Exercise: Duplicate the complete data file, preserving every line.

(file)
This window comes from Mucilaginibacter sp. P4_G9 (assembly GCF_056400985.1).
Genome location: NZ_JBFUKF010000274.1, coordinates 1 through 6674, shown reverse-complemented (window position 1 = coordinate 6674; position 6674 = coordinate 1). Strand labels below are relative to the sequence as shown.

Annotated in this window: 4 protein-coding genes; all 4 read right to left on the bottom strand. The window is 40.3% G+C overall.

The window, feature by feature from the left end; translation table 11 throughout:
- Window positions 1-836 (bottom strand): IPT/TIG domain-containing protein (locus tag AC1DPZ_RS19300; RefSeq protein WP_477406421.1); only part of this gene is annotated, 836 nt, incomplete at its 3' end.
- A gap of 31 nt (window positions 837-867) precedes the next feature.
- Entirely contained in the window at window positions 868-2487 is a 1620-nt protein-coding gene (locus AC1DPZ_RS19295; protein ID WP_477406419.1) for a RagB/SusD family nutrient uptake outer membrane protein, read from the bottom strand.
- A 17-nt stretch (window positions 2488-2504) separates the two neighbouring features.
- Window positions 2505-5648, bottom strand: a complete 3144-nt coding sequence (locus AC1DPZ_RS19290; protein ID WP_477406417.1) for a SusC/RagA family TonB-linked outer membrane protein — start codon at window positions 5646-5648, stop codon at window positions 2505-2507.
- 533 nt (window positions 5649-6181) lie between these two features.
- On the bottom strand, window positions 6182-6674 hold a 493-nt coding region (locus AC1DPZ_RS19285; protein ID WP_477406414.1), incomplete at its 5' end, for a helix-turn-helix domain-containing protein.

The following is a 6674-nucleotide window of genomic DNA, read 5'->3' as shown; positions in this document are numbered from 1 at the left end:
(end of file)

This window comes from Mucilaginibacter sp. P4_G9 (assembly GCF_056400985.1).
Genome location: NZ_JBFUKF010000274.1, coordinates 1 through 6674, shown reverse-complemented (window position 1 = coordinate 6674; position 6674 = coordinate 1). Strand labels below are relative to the sequence as shown.

Annotated in this window: 4 protein-coding genes; all 4 read right to left on the bottom strand. The window is 40.3% G+C overall.

The window, feature by feature from the left end; translation table 11 throughout:
- Window positions 1-836 (bottom strand): IPT/TIG domain-containing protein (locus tag AC1DPZ_RS19300; RefSeq protein WP_477406421.1); only part of this gene is annotated, 836 nt, incomplete at its 3' end.
- A gap of 31 nt (window positions 837-867) precedes the next feature.
- Entirely contained in the window at window positions 868-2487 is a 1620-nt protein-coding gene (locus AC1DPZ_RS19295; protein ID WP_477406419.1) for a RagB/SusD family nutrient uptake outer membrane protein, read from the bottom strand.
- A 17-nt stretch (window positions 2488-2504) separates the two neighbouring features.
- Window positions 2505-5648, bottom strand: a complete 3144-nt coding sequence (locus AC1DPZ_RS19290; protein ID WP_477406417.1) for a SusC/RagA family TonB-linked outer membrane protein — start codon at window positions 5646-5648, stop codon at window positions 2505-2507.
- 533 nt (window positions 5649-6181) lie between these two features.
- On the bottom strand, window positions 6182-6674 hold a 493-nt coding region (locus AC1DPZ_RS19285; protein ID WP_477406414.1), incomplete at its 5' end, for a helix-turn-helix domain-containing protein.

The following is a 6674-nucleotide window of genomic DNA, read 5'->3' as shown; positions in this document are numbered from 1 at the left end: